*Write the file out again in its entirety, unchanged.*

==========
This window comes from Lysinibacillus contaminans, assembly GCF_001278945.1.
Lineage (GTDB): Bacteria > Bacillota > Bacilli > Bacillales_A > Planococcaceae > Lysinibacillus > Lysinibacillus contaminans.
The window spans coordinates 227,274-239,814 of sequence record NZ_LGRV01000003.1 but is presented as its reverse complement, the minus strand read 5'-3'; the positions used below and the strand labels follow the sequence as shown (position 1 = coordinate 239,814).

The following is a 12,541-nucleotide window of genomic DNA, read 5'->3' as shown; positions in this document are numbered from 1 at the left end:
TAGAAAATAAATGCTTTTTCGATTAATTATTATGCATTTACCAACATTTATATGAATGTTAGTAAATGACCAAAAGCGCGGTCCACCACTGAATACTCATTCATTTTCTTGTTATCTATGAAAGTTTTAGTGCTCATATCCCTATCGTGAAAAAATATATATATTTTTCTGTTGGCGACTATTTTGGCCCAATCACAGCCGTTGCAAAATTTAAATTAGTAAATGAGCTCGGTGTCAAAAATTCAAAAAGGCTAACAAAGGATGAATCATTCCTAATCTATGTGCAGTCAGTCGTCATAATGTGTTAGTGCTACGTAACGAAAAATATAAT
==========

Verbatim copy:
This window comes from Lysinibacillus contaminans, assembly GCF_001278945.1.
Lineage (GTDB): Bacteria > Bacillota > Bacilli > Bacillales_A > Planococcaceae > Lysinibacillus > Lysinibacillus contaminans.
The window spans coordinates 227,274-239,814 of sequence record NZ_LGRV01000003.1 but is presented as its reverse complement, the minus strand read 5'-3'; the positions used below and the strand labels follow the sequence as shown (position 1 = coordinate 239,814).

The following is a 12,541-nucleotide window of genomic DNA, read 5'->3' as shown; positions in this document are numbered from 1 at the left end:
TAGAAAATAAATGCTTTTTCGATTAATTATTATGCATTTACCAACATTTATATGAATGTTAGTAAATGACCAAAAGCGCGGTCCACCACTGAATACTCATTCATTTTCTTGTTATCTATGAAAGTTTTAGTGCTCATATCCCTATCGTGAAAAAATATATATATTTTTCTGTTGGCGACTATTTTGGCCCAATCACAGCCGTTGCAAAATTTAAATTAGTAAATGAGCTCGGTGTCAAAAATTCAAAAAGGCTAACAAAGGATGAATCATTCCTAATCTATGTGCAGTCAGTCGTCATAATGTGTTAGTGCTACGTAACGAAAAATATAAT